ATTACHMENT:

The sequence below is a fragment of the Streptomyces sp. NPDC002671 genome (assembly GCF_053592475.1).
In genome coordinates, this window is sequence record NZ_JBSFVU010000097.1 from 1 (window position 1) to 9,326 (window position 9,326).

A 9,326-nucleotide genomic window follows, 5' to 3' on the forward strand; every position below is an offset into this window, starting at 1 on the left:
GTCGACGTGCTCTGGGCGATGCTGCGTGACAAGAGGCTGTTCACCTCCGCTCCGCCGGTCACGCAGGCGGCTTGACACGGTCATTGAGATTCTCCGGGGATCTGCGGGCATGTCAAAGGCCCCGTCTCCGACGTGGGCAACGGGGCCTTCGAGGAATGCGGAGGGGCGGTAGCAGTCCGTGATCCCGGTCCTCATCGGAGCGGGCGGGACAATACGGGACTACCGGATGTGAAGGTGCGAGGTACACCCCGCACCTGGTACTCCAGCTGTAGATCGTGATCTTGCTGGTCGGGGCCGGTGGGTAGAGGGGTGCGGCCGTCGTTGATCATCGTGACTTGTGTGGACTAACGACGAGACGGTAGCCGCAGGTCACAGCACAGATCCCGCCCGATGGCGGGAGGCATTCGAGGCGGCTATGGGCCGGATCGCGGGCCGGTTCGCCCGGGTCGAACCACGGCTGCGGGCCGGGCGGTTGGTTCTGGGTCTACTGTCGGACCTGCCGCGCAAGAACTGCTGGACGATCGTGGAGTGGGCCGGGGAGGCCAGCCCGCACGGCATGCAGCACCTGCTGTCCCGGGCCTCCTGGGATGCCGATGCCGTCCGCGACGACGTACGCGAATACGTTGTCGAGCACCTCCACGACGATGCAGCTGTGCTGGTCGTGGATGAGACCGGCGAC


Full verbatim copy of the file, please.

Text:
The sequence below is a fragment of the Streptomyces sp. NPDC002671 genome (assembly GCF_053592475.1).
In genome coordinates, this window is sequence record NZ_JBSFVU010000097.1 from 1 (window position 1) to 9,326 (window position 9,326).

A 9,326-nucleotide genomic window follows, 5' to 3' on the forward strand; every position below is an offset into this window, starting at 1 on the left:
GTCGACGTGCTCTGGGCGATGCTGCGTGACAAGAGGCTGTTCACCTCCGCTCCGCCGGTCACGCAGGCGGCTTGACACGGTCATTGAGATTCTCCGGGGATCTGCGGGCATGTCAAAGGCCCCGTCTCCGACGTGGGCAACGGGGCCTTCGAGGAATGCGGAGGGGCGGTAGCAGTCCGTGATCCCGGTCCTCATCGGAGCGGGCGGGACAATACGGGACTACCGGATGTGAAGGTGCGAGGTACACCCCGCACCTGGTACTCCAGCTGTAGATCGTGATCTTGCTGGTCGGGGCCGGTGGGTAGAGGGGTGCGGCCGTCGTTGATCATCGTGACTTGTGTGGACTAACGACGAGACGGTAGCCGCAGGTCACAGCACAGATCCCGCCCGATGGCGGGAGGCATTCGAGGCGGCTATGGGCCGGATCGCGGGCCGGTTCGCCCGGGTCGAACCACGGCTGCGGGCCGGGCGGTTGGTTCTGGGTCTACTGTCGGACCTGCCGCGCAAGAACTGCTGGACGATCGTGGAGTGGGCCGGGGAGGCCAGCCCGCACGGCATGCAGCACCTGCTGTCCCGGGCCTCCTGGGATGCCGATGCCGTCCGCGACGACGTACGCGAATACGTTGTCGAGCACCTCCACGACGATGCAGCTGTGCTGGTCGTGGATGAGACCGGCGAC